Markov Random Fields & Conditional Random Fields. John Winn MSR Cambridge. Road map. Markov Random Fields What they are Uses in vision/object recognition Advantages Difficulties Conditional Random Fields What they are Further difficulties. 12. 23. X 1. X 2. X 3. 234. X 4.
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Markov Random Fields & Conditional Random Fields John WinnMSR Cambridge
Road map • Markov Random Fields • What they are • Uses in vision/object recognition • Advantages • Difficulties • Conditional Random Fields • What they are • Further difficulties
12 23 X1 X2 X3 234 X4 Markov Random Fields
Examples of use in vision • Grid-shaped MRFs for pixel labelling e.g. segmentation • MRFs (e.g. stars) over part positions for pictorial structures/constellation models.
Advantages • Probabilistic model: • Captures uncertainty • No ‘irreversible’ decisions • Iterative reasoning • Principled fusing of different cues • Undirected model • Allows ‘non-causal’ relationships (soft constraints) • Efficient algorithms:inference now practical for MRFs with millions variables – can be applied to raw pixels.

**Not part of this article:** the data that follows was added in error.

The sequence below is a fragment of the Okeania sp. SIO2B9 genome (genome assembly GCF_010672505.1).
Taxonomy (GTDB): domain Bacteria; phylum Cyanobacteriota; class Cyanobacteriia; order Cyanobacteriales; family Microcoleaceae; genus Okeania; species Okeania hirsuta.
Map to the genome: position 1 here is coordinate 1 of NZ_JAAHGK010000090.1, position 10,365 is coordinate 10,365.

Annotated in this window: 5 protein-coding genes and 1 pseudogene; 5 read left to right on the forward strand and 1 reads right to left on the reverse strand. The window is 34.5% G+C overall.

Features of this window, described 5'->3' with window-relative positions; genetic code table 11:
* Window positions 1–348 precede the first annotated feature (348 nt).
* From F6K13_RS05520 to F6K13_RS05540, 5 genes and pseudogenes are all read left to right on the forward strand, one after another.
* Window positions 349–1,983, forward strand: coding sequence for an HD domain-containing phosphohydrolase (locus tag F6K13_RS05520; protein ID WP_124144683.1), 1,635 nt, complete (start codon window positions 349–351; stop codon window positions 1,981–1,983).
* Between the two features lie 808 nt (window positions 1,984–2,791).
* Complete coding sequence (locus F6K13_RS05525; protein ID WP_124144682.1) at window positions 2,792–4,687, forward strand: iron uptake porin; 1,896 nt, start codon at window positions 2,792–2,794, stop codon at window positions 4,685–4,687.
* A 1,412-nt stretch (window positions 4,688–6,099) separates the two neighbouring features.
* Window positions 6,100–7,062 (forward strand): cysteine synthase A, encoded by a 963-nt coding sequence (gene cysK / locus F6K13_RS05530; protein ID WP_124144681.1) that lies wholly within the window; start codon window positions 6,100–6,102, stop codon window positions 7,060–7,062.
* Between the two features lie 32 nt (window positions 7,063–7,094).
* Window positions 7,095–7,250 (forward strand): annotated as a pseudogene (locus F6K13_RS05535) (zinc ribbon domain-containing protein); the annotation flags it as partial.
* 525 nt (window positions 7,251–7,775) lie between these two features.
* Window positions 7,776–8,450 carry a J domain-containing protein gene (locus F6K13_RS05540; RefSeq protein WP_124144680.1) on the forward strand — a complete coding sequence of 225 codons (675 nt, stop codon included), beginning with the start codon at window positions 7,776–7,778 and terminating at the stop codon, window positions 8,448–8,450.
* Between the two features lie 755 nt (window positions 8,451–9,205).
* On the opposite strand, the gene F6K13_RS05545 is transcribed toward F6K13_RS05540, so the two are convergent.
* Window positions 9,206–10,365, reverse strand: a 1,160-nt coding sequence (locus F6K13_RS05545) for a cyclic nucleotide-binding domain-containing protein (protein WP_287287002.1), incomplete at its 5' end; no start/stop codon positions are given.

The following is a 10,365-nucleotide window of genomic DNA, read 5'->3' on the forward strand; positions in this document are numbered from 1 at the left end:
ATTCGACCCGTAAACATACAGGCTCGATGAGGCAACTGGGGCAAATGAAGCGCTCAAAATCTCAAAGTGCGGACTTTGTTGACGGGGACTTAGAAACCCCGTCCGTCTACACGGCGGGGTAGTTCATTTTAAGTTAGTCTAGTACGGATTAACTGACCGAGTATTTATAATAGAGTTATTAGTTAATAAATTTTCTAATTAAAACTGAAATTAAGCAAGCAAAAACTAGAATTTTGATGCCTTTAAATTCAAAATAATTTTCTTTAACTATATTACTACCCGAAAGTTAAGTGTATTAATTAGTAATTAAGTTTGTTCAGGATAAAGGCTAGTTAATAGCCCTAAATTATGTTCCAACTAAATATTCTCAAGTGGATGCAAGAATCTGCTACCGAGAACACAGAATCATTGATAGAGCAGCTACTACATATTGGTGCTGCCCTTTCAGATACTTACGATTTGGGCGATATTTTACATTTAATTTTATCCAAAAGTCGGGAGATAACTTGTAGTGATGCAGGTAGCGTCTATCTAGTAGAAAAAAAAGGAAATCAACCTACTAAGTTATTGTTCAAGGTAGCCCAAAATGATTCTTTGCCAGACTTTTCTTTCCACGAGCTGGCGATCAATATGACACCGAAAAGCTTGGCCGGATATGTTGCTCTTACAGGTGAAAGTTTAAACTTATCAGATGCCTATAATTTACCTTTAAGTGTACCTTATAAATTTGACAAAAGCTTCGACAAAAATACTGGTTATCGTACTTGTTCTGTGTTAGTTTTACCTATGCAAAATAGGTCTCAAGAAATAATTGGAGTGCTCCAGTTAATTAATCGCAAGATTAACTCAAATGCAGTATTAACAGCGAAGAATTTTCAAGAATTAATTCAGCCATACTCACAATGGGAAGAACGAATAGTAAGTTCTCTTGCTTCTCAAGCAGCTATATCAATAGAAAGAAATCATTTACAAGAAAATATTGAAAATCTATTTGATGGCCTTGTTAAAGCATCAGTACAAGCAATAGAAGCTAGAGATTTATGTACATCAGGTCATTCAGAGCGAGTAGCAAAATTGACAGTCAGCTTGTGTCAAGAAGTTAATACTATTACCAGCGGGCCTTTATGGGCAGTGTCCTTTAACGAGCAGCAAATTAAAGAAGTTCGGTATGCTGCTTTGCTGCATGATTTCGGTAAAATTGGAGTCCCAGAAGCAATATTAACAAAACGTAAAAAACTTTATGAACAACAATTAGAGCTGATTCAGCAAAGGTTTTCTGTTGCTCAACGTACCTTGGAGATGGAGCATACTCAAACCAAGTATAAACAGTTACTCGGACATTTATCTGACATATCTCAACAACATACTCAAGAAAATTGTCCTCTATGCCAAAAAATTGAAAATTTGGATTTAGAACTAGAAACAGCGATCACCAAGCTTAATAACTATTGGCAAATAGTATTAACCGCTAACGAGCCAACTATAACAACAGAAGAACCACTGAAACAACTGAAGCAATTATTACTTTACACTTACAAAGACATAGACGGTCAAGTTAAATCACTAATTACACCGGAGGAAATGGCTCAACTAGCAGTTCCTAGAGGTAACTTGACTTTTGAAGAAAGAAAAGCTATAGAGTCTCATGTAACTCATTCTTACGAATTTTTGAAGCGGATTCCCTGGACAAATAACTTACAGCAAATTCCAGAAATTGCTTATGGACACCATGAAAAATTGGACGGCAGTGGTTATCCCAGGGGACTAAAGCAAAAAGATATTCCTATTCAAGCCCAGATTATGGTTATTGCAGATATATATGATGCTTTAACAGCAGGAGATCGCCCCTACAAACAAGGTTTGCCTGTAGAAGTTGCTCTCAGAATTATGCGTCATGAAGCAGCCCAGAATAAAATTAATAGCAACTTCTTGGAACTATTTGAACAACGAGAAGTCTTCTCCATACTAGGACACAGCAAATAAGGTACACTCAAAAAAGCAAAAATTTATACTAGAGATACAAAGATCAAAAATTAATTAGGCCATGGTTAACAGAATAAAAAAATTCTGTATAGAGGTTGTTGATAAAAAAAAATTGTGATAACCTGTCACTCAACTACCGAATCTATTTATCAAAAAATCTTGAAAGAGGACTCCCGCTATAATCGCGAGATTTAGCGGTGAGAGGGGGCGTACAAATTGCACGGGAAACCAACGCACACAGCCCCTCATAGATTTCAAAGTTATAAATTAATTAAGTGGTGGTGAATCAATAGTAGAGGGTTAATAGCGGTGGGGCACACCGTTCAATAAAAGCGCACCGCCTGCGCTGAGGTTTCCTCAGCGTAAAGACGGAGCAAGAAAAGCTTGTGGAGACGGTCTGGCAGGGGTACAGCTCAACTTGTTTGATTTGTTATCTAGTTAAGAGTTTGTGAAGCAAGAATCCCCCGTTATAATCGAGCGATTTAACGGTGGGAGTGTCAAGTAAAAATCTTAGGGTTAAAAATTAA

Maximum Likelihood Learning Sufficient statisticsof data Expected model sufficient statistics
Difficulty I: Inference • Exact inference intractable except in a few cases e.g. small models • Must resort to approximate methods • Loopy belief propagation • MCMC sampling • Alpha expansion (MAP solution only)
Difficulty II: Learning • Gradient descent – vulnerable to local minima • Slow – must perform expensive inference at each iteration. • Can stop inference early… • Contrastive divergence • Piecewise training + variants • Need fast + accurate methods
Difficulty III: Large cliques • For images, we want to look at patches not pairs of pixels. Therefore would like to use large cliques. • Cost of inference (memory and CPU) typically exponential in clique size. • Example: Field of Experts, Black + Roth • Training: contrastive divergenceover a week on a cluster of 50+ machines • Test: Gibbs samplingvery slow?
Other MRF issues… • Local minima when performing inference in high-dimensional latent spaces • MRF models often require making inaccurate independence assumptions about the observations.
Conditional Random Fields Lafferty et al., 2001 12 23 X1 X2 X3 234 I X4
Examples of use in vision • Grid-shaped CRFs for pixel labelling (e.g. segmentation), using boosted classifiers.
Difficulty IV: CRF Learning Sufficient statisticsof labels given the image Expected sufficient statistics given the image
Difficulty V: Scarcity of labels • CRF is a conditional model – needs labels. • Labels are expensive + increasingly hard to define. • Labels are also inherently lower dimensional than the data and hence support learning fewer parameters than generative models.